# Convergence of a product involving primes

Let $$p_1, ... , p_n, ...$$ be the prime numbers in order. Let $$n \in \mathbb{N}$$ and $$q_1, ..., q_n \in \mathbb{N}$$. Define $$P_n = \prod_{k=1}^n p_k^{q_k} \hspace{1cm} Q_n = \prod_{k=1}^n \left( p_k^{q_k} + u_k \right)$$ where $$u_k \in \{-1,+1\}$$. Can we prove that if $$q_k \geq q$$ $$\frac{P_n}{Q_n} \to^{n\to \infty, q \to \infty} 1 \hspace{1cm}?$$

For instance if $$q_1 = ... = q_n$$ and $$u_k = -1$$ then $$\frac{P_n}{Q_n} = \prod_{k=1}^n \frac{1}{1 - p_k^{-q}} \to^{n \to \infty} \zeta(q) \to^{q \to \infty} 1$$ Can some similar result be obtained for the slightly more general case presented above?

• Do you know what happens in the case when all the $q_k$ are equal to $q$ but all the $u_k$ are $+1$? Commented May 22 at 20:34
• the term in the product is $\frac{p_k^q}{1+p_k^q} = 1 - \frac{1}{p_k^q+1}$ but I do not know where to go from there ... Commented May 22 at 20:42
• I am not an analytic number theory guy, so my apologies if I am asking something stupid. First, is it correct that Euler product formula for the zeta function holds whenever the real part of the argument is bigger than $1$? Second, is the convergence of zeta at infinity but off the real line known? E.g. is it true that $\zeta(q+i\pi) \to 1$ as well when $q\to\infty$? Commented May 22 at 20:52
• I do not know that for sure at the moment and is late for me to think too deep. A quick look at the first pic in Wikipedia en.wikipedia.org/wiki/Riemann_zeta_function (the one with domain coloring) seems to agree to $\zeta(q + i\pi) \to 1$ as well. Do you have an idea? Commented May 22 at 21:03
• Thanks for the chat ... I'll look again tomorrow! It was your work which inspired me! Please have a check your self and write an answer and I'll accept it if it is ok! Commented May 22 at 21:35

Let's look at the reciprocal $$\frac{Q_n}{P_n} = \prod_{k=1}^n \biggl( 1 + \frac{u_k}{p^{q_k}} \biggr)$$ for convenience. If $$q>1$$ and $$q_1,\dots,q_n \ge q$$, then $$\frac1{\zeta(q)} = \prod_{k=1}^\infty \biggl( 1 - \frac{1}{p^q} \biggr) \le \frac{Q_n}{P_n} \le \prod_{k=1}^\infty \biggl( 1 + \frac{1}{p^q} \biggr) = \frac{\zeta(q)}{\zeta(2q)};$$ therefore $$\lim_{q\to\infty} \frac{Q_n}{P_n} = 1$$ by the squeeze theorem, uniformly in $$n$$ and thus regardless of whether $$n\to\infty$$ or not. A similar proof holds whenever $$u_k\in\Bbb C$$ is uniformly bounded (as long as we avoid individually vanishing factors).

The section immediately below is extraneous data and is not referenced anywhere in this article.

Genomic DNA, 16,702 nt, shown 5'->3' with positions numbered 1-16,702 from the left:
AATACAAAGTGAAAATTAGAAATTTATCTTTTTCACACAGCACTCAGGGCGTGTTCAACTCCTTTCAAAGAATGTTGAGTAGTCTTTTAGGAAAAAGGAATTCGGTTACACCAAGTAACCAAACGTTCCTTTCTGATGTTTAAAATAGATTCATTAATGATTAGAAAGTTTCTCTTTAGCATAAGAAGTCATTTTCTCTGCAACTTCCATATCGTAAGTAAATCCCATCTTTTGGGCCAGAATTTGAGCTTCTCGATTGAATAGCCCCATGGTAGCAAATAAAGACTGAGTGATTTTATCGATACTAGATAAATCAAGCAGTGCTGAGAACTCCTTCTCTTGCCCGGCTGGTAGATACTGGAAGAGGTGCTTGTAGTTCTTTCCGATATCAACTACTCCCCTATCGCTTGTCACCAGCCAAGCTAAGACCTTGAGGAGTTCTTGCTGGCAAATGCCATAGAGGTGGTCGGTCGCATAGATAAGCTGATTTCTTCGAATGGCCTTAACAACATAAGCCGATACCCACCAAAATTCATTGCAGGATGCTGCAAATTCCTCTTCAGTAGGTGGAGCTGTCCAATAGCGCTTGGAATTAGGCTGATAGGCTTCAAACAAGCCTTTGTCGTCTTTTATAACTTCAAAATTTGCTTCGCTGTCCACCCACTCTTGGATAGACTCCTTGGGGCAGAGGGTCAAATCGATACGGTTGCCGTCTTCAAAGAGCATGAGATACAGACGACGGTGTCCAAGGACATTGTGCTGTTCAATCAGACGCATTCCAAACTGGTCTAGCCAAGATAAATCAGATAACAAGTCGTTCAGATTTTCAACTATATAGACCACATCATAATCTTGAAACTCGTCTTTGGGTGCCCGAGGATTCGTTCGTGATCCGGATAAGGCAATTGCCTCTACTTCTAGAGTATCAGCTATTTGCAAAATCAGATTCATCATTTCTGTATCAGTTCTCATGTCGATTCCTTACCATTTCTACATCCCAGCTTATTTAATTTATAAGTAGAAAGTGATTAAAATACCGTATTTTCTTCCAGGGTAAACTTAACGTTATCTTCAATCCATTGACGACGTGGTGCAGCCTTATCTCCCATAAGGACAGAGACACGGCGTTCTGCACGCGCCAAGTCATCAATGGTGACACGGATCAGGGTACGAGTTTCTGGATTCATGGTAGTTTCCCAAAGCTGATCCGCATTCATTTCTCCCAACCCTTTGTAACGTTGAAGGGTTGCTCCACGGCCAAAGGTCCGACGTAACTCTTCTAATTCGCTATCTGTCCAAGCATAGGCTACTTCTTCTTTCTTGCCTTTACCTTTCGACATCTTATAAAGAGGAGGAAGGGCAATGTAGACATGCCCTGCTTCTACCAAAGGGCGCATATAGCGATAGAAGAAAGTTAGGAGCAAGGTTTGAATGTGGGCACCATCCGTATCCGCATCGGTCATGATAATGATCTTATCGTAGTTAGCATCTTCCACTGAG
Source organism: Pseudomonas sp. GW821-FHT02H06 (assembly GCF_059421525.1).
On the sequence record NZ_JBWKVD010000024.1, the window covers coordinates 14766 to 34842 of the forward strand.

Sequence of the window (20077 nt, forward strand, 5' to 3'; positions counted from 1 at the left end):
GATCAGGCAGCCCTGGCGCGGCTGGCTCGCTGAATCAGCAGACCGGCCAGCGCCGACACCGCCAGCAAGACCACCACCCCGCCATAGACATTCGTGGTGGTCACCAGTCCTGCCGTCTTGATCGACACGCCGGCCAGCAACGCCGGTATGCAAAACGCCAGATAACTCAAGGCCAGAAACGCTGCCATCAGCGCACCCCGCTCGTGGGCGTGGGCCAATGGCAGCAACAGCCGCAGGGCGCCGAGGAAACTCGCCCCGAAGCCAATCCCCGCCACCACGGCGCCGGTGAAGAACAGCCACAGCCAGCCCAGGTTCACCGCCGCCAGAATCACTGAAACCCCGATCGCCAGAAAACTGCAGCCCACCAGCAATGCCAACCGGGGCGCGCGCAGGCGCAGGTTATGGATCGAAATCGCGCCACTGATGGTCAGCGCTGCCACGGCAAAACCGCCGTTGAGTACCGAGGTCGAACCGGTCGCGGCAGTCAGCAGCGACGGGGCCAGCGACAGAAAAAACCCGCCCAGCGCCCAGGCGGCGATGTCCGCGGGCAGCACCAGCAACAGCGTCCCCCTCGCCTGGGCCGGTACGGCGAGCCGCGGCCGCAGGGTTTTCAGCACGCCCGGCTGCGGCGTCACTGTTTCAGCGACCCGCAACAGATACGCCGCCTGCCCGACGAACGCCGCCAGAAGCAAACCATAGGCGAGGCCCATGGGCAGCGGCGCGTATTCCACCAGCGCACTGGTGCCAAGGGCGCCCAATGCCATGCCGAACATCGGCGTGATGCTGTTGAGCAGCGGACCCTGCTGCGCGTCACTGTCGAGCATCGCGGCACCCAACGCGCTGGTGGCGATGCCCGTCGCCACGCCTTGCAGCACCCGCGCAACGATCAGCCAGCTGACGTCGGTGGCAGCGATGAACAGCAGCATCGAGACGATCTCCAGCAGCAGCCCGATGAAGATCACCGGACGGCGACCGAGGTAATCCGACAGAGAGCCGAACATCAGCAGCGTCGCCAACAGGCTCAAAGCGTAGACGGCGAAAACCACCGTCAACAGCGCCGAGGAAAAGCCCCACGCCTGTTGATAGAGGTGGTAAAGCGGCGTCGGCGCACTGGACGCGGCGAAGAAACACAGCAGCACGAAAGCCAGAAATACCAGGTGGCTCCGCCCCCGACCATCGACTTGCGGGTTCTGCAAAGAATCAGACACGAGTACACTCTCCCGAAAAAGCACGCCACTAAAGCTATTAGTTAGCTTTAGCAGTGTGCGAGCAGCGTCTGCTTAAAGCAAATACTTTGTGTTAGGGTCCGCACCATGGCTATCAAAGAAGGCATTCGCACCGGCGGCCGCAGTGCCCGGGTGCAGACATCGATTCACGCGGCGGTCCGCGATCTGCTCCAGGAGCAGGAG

• Very clean way of writing this by taking the reciprocal from the beginning. Commented May 22 at 22:16

Just summarizing the discussion above with the original poster. The solution is virtually theirs.

Claim: Let $$p>1$$, $$a\geq A>0$$ such that $$p^{-A}\ll 1$$ and let $$\varepsilon\in\{\pm 1\}$$. Then $$\tfrac{1}{E(p,A)}\leq \tfrac{1}{1+\varepsilon p^{-a}}\leq E(p,A)$$, where $$E(p,A)=\tfrac{1}{1-p^{-A}}$$.

Proof: This is a simple chain of inequalities. First note that $$\tfrac{1}{1+p^{-a}}\leq \tfrac{1}{1+\varepsilon p^{-a}} \leq \tfrac{1}{1-p^{-a}}$$.

Now, $$\tfrac{1}{\tfrac{1}{1-p^{-A}}}= \tfrac{1}{\tfrac{p^A}{p^A-1}}=1-\tfrac{1}{p^A}\leq 1-\tfrac{1}{p^a}\leq 1-\tfrac{1}{p^a+1}=\tfrac{p^a}{p^a+1}=\tfrac{1}{1+p^{-a}}$$, so this proves the left desired inequality.

On the other hand, $$\tfrac{1}{1-p^{-a}}\leq \tfrac{1}{1-p^{-A}}$$ is equivalent to $$1-p^{-A}\leq 1-p^{-a}$$, which is equivalent to $$p^{-a}\leq p^{-A}$$ and $$p^A\leq p^a$$, which is clearly true. Proof of claim done.

Now, coming back to the problem, it is easy to see that $$\tfrac{P_n}{Q_n}=\prod_{k=1}^n \tfrac{1}{1+u_k p_k^{-q_k}}$$. We can apply the claim above for each term in the product with $$A=q$$, $$a=q_k$$, $$p=p_k$$ and $$\varepsilon=u_k$$. This gives us that $$$$\tfrac{1}{\prod_{k=1}^n \tfrac{1}{1-p_k^{-q}}}\leq\tfrac{P_n}{Q_n}\leq \prod_{k=1}^n \tfrac{1}{1-p_k^{-q}}$$$$

But note that $$\prod_{k=1}^n \tfrac{1}{1-p_k^{-q}}\leq \prod_{k=1}^\infty \tfrac{1}{1-p_k^{-q}}=\zeta(q)$$ with the equality being the Euler product formula.

Thus, $$\tfrac{1}{\zeta(q)}\leq\tfrac{P_n}{Q_n}\leq \zeta(q)$$. As the original poster pointed out, $$\lim_{q\to\infty}\zeta(q)=1$$ so this proves the desired result by taking the limit as $$q\to\infty$$.